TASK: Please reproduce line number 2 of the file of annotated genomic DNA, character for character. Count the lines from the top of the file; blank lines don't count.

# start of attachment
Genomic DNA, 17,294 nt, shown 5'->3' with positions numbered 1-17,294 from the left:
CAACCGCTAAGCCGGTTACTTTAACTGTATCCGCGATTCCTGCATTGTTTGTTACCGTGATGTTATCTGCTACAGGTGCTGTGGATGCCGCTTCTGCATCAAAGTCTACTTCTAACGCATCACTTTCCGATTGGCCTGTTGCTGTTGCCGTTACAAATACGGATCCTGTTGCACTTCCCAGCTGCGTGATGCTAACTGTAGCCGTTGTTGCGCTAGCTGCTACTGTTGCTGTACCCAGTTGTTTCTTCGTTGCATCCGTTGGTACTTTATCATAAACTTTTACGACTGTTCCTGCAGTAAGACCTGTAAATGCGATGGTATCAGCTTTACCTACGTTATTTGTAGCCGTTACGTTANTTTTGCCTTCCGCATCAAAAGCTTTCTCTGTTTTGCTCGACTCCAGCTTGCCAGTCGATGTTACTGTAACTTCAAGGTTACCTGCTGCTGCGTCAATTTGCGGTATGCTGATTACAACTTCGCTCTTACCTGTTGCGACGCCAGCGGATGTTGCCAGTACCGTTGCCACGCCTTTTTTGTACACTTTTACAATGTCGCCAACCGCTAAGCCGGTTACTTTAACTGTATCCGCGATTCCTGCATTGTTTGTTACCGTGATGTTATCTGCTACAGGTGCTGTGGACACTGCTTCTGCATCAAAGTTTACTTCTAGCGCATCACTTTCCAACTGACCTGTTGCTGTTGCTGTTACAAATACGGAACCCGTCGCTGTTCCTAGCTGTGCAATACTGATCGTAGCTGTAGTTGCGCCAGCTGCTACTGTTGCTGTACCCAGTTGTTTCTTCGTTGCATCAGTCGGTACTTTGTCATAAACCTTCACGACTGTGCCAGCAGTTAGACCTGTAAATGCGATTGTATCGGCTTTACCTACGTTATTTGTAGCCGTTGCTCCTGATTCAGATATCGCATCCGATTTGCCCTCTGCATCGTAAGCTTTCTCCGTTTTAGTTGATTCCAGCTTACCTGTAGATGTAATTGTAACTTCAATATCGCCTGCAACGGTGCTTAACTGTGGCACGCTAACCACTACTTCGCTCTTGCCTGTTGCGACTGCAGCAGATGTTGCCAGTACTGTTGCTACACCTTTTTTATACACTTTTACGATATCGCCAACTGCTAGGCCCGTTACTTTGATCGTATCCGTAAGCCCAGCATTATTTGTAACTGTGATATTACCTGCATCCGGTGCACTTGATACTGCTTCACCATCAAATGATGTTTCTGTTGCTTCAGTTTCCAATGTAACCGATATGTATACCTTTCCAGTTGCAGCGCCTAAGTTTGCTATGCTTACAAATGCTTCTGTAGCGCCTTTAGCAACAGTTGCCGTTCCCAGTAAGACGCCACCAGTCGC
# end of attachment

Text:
CAACCGCTAAGCCGGTTACTTTAACTGTATCCGCGATTCCTGCATTGTTTGTTACCGTGATGTTATCTGCTACAGGTGCTGTGGATGCCGCTTCTGCATCAAAGTCTACTTCTAACGCATCACTTTCCGATTGGCCTGTTGCTGTTGCCGTTACAAATACGGATCCTGTTGCACTTCCCAGCTGCGTGATGCTAACTGTAGCCGTTGTTGCGCTAGCTGCTACTGTTGCTGTACCCAGTTGTTTCTTCGTTGCATCCGTTGGTACTTTATCATAAACTTTTACGACTGTTCCTGCAGTAAGACCTGTAAATGCGATGGTATCAGCTTTACCTACGTTATTTGTAGCCGTTACGTTANTTTTGCCTTCCGCATCAAAAGCTTTCTCTGTTTTGCTCGACTCCAGCTTGCCAGTCGATGTTACTGTAACTTCAAGGTTACCTGCTGCTGCGTCAATTTGCGGTATGCTGATTACAACTTCGCTCTTACCTGTTGCGACGCCAGCGGATGTTGCCAGTACCGTTGCCACGCCTTTTTTGTACACTTTTACAATGTCGCCAACCGCTAAGCCGGTTACTTTAACTGTATCCGCGATTCCTGCATTGTTTGTTACCGTGATGTTATCTGCTACAGGTGCTGTGGACACTGCTTCTGCATCAAAGTTTACTTCTAGCGCATCACTTTCCAACTGACCTGTTGCTGTTGCTGTTACAAATACGGAACCCGTCGCTGTTCCTAGCTGTGCAATACTGATCGTAGCTGTAGTTGCGCCAGCTGCTACTGTTGCTGTACCCAGTTGTTTCTTCGTTGCATCAGTCGGTACTTTGTCATAAACCTTCACGACTGTGCCAGCAGTTAGACCTGTAAATGCGATTGTATCGGCTTTACCTACGTTATTTGTAGCCGTTGCTCCTGATTCAGATATCGCATCCGATTTGCCCTCTGCATCGTAAGCTTTCTCCGTTTTAGTTGATTCCAGCTTACCTGTAGATGTAATTGTAACTTCAATATCGCCTGCAACGGTGCTTAACTGTGGCACGCTAACCACTACTTCGCTCTTGCCTGTTGCGACTGCAGCAGATGTTGCCAGTACTGTTGCTACACCTTTTTTATACACTTTTACGATATCGCCAACTGCTAGGCCCGTTACTTTGATCGTATCCGTAAGCCCAGCATTATTTGTAACTGTGATATTACCTGCATCCGGTGCACTTGATACTGCTTCACCATCAAATGATGTTTCTGTTGCTTCAGTTTCCAATGTAACCGATATGTATACCTTTCCAGTTGCAGCGCCTAAGTTTGCTATGCTTACAAATGCTTCTGTAGCGCCTTTAGCAACAGTTGCCGTTCCCAGTAAGACGCCACCAGTCGC